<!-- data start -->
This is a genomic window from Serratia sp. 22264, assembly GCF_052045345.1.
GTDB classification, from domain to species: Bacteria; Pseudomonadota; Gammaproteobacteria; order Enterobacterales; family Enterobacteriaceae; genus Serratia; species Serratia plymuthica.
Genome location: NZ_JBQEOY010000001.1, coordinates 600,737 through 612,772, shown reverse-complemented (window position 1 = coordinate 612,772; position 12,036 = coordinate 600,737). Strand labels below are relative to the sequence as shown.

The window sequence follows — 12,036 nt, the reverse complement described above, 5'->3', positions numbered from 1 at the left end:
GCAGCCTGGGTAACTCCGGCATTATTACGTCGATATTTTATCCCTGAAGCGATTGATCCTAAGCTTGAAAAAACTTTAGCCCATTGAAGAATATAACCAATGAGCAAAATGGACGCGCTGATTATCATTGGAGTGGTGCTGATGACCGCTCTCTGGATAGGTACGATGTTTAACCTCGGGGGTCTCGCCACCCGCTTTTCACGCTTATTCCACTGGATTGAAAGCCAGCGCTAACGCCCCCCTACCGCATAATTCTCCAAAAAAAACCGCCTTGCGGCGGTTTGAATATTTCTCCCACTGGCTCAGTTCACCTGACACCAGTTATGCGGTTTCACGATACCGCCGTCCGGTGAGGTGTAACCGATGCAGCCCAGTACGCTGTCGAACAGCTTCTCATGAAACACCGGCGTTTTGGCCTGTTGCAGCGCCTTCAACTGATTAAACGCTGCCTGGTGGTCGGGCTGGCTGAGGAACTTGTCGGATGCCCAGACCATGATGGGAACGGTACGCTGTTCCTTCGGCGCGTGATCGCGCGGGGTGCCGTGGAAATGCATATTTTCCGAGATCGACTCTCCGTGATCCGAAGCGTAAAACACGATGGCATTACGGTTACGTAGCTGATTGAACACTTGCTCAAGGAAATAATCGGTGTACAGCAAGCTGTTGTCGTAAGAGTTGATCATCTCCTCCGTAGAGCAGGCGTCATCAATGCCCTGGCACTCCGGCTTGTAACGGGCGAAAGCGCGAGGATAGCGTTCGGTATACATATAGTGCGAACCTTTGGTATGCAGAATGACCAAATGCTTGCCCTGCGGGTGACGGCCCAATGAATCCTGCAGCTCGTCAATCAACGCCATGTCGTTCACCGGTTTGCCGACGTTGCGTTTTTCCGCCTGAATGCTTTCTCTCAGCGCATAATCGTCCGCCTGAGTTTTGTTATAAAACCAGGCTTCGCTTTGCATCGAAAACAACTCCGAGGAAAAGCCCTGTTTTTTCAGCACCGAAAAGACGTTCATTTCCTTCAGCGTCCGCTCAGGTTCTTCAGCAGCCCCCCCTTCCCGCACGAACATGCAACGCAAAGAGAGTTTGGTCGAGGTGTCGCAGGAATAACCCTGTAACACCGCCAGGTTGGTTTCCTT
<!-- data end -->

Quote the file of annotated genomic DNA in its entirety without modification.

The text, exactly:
This is a genomic window from Serratia sp. 22264, assembly GCF_052045345.1.
GTDB classification, from domain to species: Bacteria; Pseudomonadota; Gammaproteobacteria; order Enterobacterales; family Enterobacteriaceae; genus Serratia; species Serratia plymuthica.
Genome location: NZ_JBQEOY010000001.1, coordinates 600,737 through 612,772, shown reverse-complemented (window position 1 = coordinate 612,772; position 12,036 = coordinate 600,737). Strand labels below are relative to the sequence as shown.

The window sequence follows — 12,036 nt, the reverse complement described above, 5'->3', positions numbered from 1 at the left end:
GCAGCCTGGGTAACTCCGGCATTATTACGTCGATATTTTATCCCTGAAGCGATTGATCCTAAGCTTGAAAAAACTTTAGCCCATTGAAGAATATAACCAATGAGCAAAATGGACGCGCTGATTATCATTGGAGTGGTGCTGATGACCGCTCTCTGGATAGGTACGATGTTTAACCTCGGGGGTCTCGCCACCCGCTTTTCACGCTTATTCCACTGGATTGAAAGCCAGCGCTAACGCCCCCCTACCGCATAATTCTCCAAAAAAAACCGCCTTGCGGCGGTTTGAATATTTCTCCCACTGGCTCAGTTCACCTGACACCAGTTATGCGGTTTCACGATACCGCCGTCCGGTGAGGTGTAACCGATGCAGCCCAGTACGCTGTCGAACAGCTTCTCATGAAACACCGGCGTTTTGGCCTGTTGCAGCGCCTTCAACTGATTAAACGCTGCCTGGTGGTCGGGCTGGCTGAGGAACTTGTCGGATGCCCAGACCATGATGGGAACGGTACGCTGTTCCTTCGGCGCGTGATCGCGCGGGGTGCCGTGGAAATGCATATTTTCCGAGATCGACTCTCCGTGATCCGAAGCGTAAAACACGATGGCATTACGGTTACGTAGCTGATTGAACACTTGCTCAAGGAAATAATCGGTGTACAGCAAGCTGTTGTCGTAAGAGTTGATCATCTCCTCCGTAGAGCAGGCGTCATCAATGCCCTGGCACTCCGGCTTGTAACGGGCGAAAGCGCGAGGATAGCGTTCGGTATACATATAGTGCGAACCTTTGGTATGCAGAATGACCAAATGCTTGCCCTGCGGGTGACGGCCCAATGAATCCTGCAGCTCGTCAATCAACGCCATGTCGTTCACCGGTTTGCCGACGTTGCGTTTTTCCGCCTGAATGCTTTCTCTCAGCGCATAATCGTCCGCCTGAGTTTTGTTATAAAACCAGGCTTCGCTTTGCATCGAAAACAACTCCGAGGAAAAGCCCTGTTTTTTCAGCACCGAAAAGACGTTCATTTCCTTCAGCGTCCGCTCAGGTTCTTCAGCAGCCCCCCCTTCCCGCACGAACATGCAACGCAAAGAGAGTTTGGTCGAGGTGTCGCAGGAATAACCCTGTAACACCGCCAGGTTGGTTTCCTT